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Minnesota Is One of the Best Places to Live in America. Unless You’re Black.

Rogue Valley

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4/16/21
MINNEAPOLIS — Minnesota is one of the best places to live in America. It has good schools, excellent housing and low unemployment. It regularly appears near the top of indexes for livability. But all of that matters much less if you’re Black. Across a whole host of measures — unemployment rates, wages, incarceration rates, test scores, homeownership rates — the gaps between white Minnesotans and Black Minnesotans are among the widest in the country. Take automobile ownership, for example. Nationally, 9 percent of households have no vehicle. The rate is 7 percent in Minnesota. Among African-American households nationally, 19 percent have no vehicle. Among African-American households in Minnesota, the rate is an astonishingly high 24 percent. So while Minnesota is a great place to live for white people, for Black people, it’s just like everywhere else — and sometimes worse. This is what I’ve termed the Minnesota Paradox: huge racial disparities masked by aggregate outcomes. For many Americans, this does not amount to racism because the individual decisions are not motivated by racial animus. What make Minnesota different from many other places in the country, though, are its explicit policies intended to create equity and equality. The state boasts a unique form of property tax equalization designed to equalize funding for local public schools.

But the structure of many of Minnesota’s policies and institutions — like police policies, housing policies, even regulations about driver’s licenses and renewal of tags — has a disproportionately adverse impact on nonwhites. These effects are not overcome by Minnesota’s progressivism. Unfortunately, the small number of Black people who lived in Minnesota in the early 20th century and through the postwar era faced brutal redlining practices from real estate brokers and lenders and racial covenants limiting where they could purchase homes. Redlining has left a lasting impact of racial disparities in wealth. In the 1990s, Minnesota’s child welfare and public housing policies simultaneously served as magnets for the dispossessed of other Midwestern cities like Detroit, Chicago and Gary, Ind., while reinforcing white welfare and housing authorities’ negative views toward the new migrants. The public employees who enforced these policies were not racist, or at least they do not view themselves as racist. After all, this is Minnesota: the liberal and progressive state that opens its doors to the poor and downtrodden. Instead, they were creating and perpetuating racial discrimination that baked disparities into the structure of life in Minnesota. Some of these structurally racist rules have been revised or abandoned — a good and necessary step — but their effects linger on.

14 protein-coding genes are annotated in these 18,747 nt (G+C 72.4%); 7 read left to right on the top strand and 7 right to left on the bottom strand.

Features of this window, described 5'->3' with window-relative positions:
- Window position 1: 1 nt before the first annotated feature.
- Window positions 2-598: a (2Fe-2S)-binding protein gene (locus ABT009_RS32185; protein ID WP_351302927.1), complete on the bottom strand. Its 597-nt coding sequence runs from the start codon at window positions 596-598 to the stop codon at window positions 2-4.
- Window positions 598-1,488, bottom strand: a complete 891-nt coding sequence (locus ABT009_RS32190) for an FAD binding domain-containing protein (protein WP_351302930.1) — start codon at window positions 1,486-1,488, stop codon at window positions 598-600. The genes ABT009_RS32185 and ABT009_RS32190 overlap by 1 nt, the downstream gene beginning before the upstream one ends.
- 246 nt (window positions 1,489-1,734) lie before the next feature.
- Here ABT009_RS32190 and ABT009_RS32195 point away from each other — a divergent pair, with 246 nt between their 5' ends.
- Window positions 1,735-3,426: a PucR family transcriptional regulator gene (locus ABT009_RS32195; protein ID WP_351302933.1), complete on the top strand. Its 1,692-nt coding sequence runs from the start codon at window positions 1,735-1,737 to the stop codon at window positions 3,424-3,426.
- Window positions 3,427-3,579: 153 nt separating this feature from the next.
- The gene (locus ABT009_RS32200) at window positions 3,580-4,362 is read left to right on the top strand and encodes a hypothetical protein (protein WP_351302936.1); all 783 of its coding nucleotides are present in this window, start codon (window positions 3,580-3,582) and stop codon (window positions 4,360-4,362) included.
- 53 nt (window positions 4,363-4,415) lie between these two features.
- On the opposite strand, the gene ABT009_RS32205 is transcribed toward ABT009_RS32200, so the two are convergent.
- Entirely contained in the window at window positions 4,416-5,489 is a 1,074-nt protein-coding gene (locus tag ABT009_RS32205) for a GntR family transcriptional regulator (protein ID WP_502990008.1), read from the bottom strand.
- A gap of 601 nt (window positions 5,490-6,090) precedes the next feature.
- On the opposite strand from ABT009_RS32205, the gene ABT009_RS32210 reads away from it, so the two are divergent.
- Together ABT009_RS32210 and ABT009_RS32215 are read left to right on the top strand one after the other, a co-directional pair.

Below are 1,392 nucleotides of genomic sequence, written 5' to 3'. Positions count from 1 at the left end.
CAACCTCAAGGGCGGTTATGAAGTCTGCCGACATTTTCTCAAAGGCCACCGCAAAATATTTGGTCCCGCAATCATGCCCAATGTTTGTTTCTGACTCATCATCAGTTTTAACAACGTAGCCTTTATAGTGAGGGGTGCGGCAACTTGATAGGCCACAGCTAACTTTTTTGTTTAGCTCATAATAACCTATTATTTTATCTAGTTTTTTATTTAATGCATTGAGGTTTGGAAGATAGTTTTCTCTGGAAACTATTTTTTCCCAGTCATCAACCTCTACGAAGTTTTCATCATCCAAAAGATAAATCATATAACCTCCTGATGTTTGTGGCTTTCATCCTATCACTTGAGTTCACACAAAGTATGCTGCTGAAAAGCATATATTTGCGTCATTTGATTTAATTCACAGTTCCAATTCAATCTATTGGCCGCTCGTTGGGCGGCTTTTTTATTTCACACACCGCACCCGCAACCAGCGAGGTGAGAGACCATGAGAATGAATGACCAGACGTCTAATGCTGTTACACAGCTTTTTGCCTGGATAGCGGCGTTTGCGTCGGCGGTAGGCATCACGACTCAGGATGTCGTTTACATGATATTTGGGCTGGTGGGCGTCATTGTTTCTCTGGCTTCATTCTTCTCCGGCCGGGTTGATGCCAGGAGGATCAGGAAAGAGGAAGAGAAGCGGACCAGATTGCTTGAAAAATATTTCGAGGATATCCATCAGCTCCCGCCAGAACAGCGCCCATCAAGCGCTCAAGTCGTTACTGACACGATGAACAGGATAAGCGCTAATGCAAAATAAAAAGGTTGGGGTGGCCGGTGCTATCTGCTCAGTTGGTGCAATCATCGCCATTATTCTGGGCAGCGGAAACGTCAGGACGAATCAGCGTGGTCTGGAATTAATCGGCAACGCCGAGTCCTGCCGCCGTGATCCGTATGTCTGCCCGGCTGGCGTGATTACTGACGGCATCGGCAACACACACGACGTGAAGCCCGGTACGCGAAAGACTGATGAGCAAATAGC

Better than a lot of states. But Minnesota still has a high degree of systemic racism baked into its society.
 

Common Sense 1

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Maybe out in the country?

A $500 Million Bill Comes Due in Minneapolis


Preliminary estimates of the property damage caused by the riots, lootings, and arson in the Twin Cities region of Minnesota come to about $500 million across more than 500 businesses, according to the Star Tribune. This potential price tag represents a dramatic increase from an earlier cost of $55 million cited by officials for Minneapolis.


The half-billion figure, if it holds up, would make the Twin Cities riots the second most destructive civil disturbance in the country’s history. The 1992 Los Angeles riots cost the insurance industry alone $775 million at the time, or around $1.4 billion adjusted for inflation. About half of small businesses in the U.S. aren’t insured.
 

Checkerboard Strangler

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Better than a lot of states. But Minnesota still has a high degree of systemic racism baked into its society.

In the City OF Minneapolis, most of the racial tension comes from the corrupt Minneapolis Police, particularly the Third Precinct, which has always been a playground for bad rogue cops.

Outside of the City of Minneapolis, like in the outer suburbs and up North, you see a good deal more old school racial discrimination and more of the kind of "polite" style Northern racism, and "polite" is in quotes for a reason. Cities like Duluth, for example, only have about two percent black residency, it is 87% white.
The suburbs of the Twin Cities is where you find the kind of nonsense normally seen down in the Old South.

I'm speaking as someone who lived in the very neighborhood in South Minneapolis where George Floyd was murdered.
 

Grand Mal

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lemmiwinx

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Minnesotans have long been known as racist and anti-black. It comes from their Norwegian ancestry and white power Viking roots. I just wonder why it took the woke community so long to come to this conclusion.
 
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